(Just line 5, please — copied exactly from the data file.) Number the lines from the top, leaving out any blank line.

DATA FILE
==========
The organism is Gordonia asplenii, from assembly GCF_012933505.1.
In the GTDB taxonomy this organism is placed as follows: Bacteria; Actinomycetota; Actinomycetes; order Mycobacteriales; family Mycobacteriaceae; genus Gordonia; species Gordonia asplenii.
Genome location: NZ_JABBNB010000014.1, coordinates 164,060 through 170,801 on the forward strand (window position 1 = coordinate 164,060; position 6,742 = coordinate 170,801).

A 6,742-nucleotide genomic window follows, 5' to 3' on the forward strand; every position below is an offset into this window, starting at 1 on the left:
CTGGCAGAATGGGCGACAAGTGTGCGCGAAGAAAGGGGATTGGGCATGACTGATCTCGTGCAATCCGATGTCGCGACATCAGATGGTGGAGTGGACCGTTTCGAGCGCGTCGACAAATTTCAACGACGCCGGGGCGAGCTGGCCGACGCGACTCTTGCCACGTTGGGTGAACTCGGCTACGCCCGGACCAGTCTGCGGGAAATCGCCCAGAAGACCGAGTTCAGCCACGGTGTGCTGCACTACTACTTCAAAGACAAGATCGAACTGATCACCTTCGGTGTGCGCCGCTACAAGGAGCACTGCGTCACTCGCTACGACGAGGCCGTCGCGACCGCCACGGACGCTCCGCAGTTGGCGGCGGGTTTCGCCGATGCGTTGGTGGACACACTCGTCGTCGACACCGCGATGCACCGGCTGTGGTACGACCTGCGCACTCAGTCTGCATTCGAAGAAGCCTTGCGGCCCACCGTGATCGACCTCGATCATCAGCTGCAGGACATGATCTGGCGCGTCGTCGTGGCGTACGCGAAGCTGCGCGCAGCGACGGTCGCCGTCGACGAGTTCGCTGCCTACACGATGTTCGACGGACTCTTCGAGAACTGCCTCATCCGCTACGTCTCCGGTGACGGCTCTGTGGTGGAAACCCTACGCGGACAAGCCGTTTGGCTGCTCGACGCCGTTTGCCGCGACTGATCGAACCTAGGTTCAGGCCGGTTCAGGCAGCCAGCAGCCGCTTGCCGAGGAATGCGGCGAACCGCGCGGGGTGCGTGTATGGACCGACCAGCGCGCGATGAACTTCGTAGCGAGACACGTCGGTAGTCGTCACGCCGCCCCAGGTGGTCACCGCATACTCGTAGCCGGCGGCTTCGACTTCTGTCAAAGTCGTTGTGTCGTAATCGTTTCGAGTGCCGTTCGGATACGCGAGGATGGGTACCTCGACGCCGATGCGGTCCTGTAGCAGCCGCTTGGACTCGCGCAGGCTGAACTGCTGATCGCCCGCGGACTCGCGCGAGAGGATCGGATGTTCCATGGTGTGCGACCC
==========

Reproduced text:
CTGGCAGAATGGGCGACAAGTGTGCGCGAAGAAAGGGGATTGGGCATGACTGATCTCGTGCAATCCGATGTCGCGACATCAGATGGTGGAGTGGACCGTTTCGAGCGCGTCGACAAATTTCAACGACGCCGGGGCGAGCTGGCCGACGCGACTCTTGCCACGTTGGGTGAACTCGGCTACGCCCGGACCAGTCTGCGGGAAATCGCCCAGAAGACCGAGTTCAGCCACGGTGTGCTGCACTACTACTTCAAAGACAAGATCGAACTGATCACCTTCGGTGTGCGCCGCTACAAGGAGCACTGCGTCACTCGCTACGACGAGGCCGTCGCGACCGCCACGGACGCTCCGCAGTTGGCGGCGGGTTTCGCCGATGCGTTGGTGGACACACTCGTCGTCGACACCGCGATGCACCGGCTGTGGTACGACCTGCGCACTCAGTCTGCATTCGAAGAAGCCTTGCGGCCCACCGTGATCGACCTCGATCATCAGCTGCAGGACATGATCTGGCGCGTCGTCGTGGCGTACGCGAAGCTGCGCGCAGCGACGGTCGCCGTCGACGAGTTCGCTGCCTACACGATGTTCGACGGACTCTTCGAGAACTGCCTCATCCGCTACGTCTCCGGTGACGGCTCTGTGGTGGAAACCCTACGCGGACAAGCCGTTTGGCTGCTCGACGCCGTTTGCCGCGACTGATCGAACCTAGGTTCAGGCCGGTTCAGGCAGCCAGCAGCCGCTTGCCGAGGAATGCGGCGAACCGCGCGGGGTGCGTGTATGGACCGACCAGCGCGCGATGAACTTCGTAGCGAGACACGTCGGTAGTCGTCACGCCGCCCCAGGTGGTCACCGCATACTCGTAGCCGGCGGCTTCGACTTCTGTCAAAGTCGTTGTGTCGTAATCGTTTCGAGTGCCGTTCGGATACGCGAGGATGGGTACCTCGACGCCGATGCGGTCCTGTAGCAGCCGCTTGGACTCGCGCAGGCTGAACTGCTGATCGCCCGCGGACTCGCGCGAGAGGATCGGATGTTCCATGGTGTGCGACCC